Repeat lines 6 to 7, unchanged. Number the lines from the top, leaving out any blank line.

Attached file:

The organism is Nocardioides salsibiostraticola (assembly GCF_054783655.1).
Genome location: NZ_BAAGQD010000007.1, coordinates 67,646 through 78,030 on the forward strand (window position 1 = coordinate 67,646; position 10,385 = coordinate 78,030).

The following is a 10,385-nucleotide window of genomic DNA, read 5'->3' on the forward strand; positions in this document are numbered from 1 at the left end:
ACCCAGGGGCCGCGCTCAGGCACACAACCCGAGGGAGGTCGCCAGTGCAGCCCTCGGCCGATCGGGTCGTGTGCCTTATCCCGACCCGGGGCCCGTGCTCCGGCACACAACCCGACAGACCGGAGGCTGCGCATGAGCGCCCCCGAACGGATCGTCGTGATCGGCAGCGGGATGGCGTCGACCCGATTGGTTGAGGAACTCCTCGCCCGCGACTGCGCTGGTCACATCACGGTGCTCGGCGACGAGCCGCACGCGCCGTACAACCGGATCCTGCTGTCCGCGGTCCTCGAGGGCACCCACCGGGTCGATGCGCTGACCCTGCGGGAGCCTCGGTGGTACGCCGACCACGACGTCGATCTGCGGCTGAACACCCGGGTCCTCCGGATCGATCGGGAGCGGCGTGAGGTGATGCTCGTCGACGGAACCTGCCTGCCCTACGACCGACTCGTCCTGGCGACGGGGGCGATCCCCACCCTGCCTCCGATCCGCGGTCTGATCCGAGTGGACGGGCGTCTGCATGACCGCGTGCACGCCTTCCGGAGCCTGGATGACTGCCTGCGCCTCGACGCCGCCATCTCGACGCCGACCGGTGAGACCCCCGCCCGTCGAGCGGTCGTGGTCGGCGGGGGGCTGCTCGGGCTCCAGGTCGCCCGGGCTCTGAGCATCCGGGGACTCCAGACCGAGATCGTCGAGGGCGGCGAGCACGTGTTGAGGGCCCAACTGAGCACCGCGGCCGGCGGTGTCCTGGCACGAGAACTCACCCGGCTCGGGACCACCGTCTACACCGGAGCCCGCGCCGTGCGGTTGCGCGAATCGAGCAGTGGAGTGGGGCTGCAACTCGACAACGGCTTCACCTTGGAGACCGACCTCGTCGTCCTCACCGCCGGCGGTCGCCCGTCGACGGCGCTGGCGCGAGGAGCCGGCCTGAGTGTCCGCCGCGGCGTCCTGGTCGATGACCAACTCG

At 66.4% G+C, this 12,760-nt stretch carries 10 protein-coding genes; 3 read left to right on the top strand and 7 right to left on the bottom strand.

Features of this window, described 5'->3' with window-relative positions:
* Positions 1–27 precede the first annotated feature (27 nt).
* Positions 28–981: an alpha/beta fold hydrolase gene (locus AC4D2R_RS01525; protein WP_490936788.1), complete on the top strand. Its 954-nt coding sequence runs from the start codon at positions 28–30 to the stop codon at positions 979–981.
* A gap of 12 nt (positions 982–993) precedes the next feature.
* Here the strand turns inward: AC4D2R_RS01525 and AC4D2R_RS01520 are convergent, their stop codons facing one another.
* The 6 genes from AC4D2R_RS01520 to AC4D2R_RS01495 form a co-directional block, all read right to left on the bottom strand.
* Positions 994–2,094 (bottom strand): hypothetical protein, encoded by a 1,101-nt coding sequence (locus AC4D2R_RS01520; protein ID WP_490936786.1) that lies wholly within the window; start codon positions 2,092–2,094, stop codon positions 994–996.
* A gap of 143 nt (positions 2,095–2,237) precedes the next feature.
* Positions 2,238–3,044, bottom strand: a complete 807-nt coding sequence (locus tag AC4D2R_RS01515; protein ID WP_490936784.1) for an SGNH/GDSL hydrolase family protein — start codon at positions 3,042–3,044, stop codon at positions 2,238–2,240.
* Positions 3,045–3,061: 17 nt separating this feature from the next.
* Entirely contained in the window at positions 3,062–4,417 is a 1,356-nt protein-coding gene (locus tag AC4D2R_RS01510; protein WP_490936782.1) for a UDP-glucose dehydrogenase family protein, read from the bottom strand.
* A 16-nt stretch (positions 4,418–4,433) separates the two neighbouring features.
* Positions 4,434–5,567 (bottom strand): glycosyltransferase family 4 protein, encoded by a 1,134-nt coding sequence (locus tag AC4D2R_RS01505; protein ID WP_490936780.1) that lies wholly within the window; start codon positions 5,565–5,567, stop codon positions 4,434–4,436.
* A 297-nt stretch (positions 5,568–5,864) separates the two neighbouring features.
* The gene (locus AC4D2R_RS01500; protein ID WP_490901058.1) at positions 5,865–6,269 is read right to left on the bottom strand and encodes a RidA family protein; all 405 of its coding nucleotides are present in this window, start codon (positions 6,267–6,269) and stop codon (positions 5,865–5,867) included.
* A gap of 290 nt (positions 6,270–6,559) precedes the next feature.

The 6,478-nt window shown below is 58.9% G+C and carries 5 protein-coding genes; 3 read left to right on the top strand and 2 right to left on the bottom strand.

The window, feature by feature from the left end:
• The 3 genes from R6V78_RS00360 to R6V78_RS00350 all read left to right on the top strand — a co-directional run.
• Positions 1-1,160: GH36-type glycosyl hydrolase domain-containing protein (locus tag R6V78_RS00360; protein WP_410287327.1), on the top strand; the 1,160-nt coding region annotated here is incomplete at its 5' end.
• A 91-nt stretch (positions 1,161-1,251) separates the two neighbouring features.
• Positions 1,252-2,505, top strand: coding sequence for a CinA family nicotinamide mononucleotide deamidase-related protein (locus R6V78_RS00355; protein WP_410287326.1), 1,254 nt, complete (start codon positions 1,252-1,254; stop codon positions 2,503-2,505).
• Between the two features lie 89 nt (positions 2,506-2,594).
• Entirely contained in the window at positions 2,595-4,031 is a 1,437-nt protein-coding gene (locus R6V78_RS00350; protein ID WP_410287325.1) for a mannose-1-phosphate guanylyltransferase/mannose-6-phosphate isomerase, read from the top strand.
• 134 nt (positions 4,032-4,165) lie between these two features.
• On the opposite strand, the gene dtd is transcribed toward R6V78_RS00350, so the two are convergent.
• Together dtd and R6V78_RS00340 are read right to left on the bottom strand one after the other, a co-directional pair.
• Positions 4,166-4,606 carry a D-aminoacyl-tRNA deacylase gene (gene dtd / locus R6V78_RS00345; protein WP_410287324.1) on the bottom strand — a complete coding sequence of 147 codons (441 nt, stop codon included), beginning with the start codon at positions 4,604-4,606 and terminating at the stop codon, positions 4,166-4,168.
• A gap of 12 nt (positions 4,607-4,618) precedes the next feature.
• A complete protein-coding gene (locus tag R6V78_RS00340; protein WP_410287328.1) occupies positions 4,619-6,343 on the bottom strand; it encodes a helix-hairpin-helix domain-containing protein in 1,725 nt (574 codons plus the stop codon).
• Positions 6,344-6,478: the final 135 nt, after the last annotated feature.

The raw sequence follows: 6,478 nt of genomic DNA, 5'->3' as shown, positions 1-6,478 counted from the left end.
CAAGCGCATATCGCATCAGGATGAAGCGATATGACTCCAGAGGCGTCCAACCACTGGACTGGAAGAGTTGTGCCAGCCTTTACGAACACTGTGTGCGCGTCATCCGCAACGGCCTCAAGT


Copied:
Features of this window, described 5'->3' with window-relative positions:
* Positions 1–27 precede the first annotated feature (27 nt).